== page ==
Don’t Call Me Shirley

Babe Ruth Wearing Crown

Just over a century ago in 1918, 30 year old Hippo Vaughn won the pitching triple-crown, leading the National League in earned run average (ERA), strikeouts, and wins. Despite it being considered the “dead ball era” due to severe low scoring environments, his ERA+ was 159, meaning that he was 59% better than league average as he led the Chicago Cubs to the World Series that year. One year before this tremendous season he made history by throwing a double no-hitter with Fred Toney of the Cincinnati Reds. Both men retired all 27 batters through 9 innings, before Vaughn’s Cubs lost in the 10th inning. All of this together has led some to claim that he was the best left-handed pitcher in the National League, and maybe all of baseball, during the years of World War I.

Despite this amazing career, one thing sticks out to me more than any other: his name. He received this nickname midway through his playing career due to immense size and lumbering walk. In many ways it was an unfortunate nickname, and it is not known whether he found it offensive. Like it or not, it has obviously become part of his legacy. Many fewer remember Fred Toney than Hippo, because Fred isn’t quite as exciting a moniker.

Baseball history has provided many wonderful and well-known nicknames: Bumpus Jones, Lefty Grove, Dodo Bird, Cool Papa Bell, Catfish Hunter, Three-Finger Brown, Preacher Roe, and of course, Babe Ruth, to name just a few. There are numerous baseball nicknames, both then and now, that poke a little fun at the player (Yogi Berra, Wee Willie Keeler), describe some of his skills (Hammerin’ Hank Aaron, Brooks “the Vacuum Cleaner” Robinson), reference his ethnicity or nationality (the Hebrew Hammer, the Mexecutioner), make a play on his name (A-Rod), or even the occasional innuendo (the Big Unit, bar far my favorite baseball nickname of all time). The main thing that is missing in today’s nicknames, however, is the cognomen that becomes completely linked as a part of an individual’s moniker (such as the above mentioned Babe, Preacher, or Yogi). What’s happened to these nicknames?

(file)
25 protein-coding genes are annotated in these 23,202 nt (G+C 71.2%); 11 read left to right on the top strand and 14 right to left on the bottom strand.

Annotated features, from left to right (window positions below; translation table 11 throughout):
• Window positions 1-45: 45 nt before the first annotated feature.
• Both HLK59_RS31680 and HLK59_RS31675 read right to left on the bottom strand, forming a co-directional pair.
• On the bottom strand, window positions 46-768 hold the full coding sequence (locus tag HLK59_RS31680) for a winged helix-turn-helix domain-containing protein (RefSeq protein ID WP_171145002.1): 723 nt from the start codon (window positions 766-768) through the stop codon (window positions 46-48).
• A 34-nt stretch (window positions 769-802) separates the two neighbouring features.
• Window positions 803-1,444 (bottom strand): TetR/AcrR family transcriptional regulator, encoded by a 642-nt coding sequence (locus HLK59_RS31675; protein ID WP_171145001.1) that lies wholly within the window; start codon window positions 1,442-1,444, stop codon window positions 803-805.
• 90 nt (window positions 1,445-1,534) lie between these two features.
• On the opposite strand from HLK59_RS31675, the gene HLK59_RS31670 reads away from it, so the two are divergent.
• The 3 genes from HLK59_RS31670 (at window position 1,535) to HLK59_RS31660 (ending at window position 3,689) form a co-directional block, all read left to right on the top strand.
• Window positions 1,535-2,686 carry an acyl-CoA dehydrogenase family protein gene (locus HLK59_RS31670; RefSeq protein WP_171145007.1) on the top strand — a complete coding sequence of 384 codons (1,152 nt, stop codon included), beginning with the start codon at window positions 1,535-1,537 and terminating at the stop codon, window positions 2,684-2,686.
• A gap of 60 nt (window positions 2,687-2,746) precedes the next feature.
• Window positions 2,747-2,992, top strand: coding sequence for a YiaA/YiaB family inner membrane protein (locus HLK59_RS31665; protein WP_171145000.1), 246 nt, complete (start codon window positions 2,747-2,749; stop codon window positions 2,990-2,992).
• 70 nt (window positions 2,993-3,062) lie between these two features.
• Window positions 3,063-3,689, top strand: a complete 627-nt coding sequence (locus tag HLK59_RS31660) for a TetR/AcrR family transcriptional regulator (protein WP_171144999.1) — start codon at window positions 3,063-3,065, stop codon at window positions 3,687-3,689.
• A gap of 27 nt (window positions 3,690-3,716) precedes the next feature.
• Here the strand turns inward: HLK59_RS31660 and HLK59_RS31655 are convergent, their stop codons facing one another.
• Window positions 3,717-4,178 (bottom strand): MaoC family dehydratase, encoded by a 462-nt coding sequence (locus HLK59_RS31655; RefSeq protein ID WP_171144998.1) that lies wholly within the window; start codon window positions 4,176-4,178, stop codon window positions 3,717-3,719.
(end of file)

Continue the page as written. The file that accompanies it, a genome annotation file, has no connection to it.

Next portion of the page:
While many current players have been given silly sobriquets, the majority of them are more akin to the simple, cultural shorthand names along the lines of A-Rod. The mind simply cannot create any less of a fallow appellation. Even the better nicknames, such as Country Breakfast (Billy Butler) or Kung Fu Panda (Pablo Sandoval), while much more creative and fun, still lack the identity-defining title. If George Ruth requested a reservation, few would notice. Even the baseball-centric nickname Sultan of Swat would draw more confused looks than excitement. If the name Babe Ruth were given, mountains would move to get him at your restaurant or hotel.

So why do we not have these anymore? I wish I had an inimitable answer, though the likely rejoinder is as with so many others nowadays: it’s the internet, stupid. A century ago, the world of newspaper barons holding a metropolitan monopoly on the daily rag allowed for few places for a player’s name to be experienced. Most of these distinguishing designations originated from either newspaper beat writers or teammates, though either of these origins would find its way into the public consciousness through a printed daily. It then became a ubiquitous identifier for the player, now known to all who may have an interest. The internet has now created so many sources of information on a player that few of the dozens (hundreds?) of nicknames given will stick. There are many great ones being created, but few catch on. Is this a worthy price to pay for internet accessibility? Absolutely. It’s just a shame that there may not be another Hippo coming along anytime soon.

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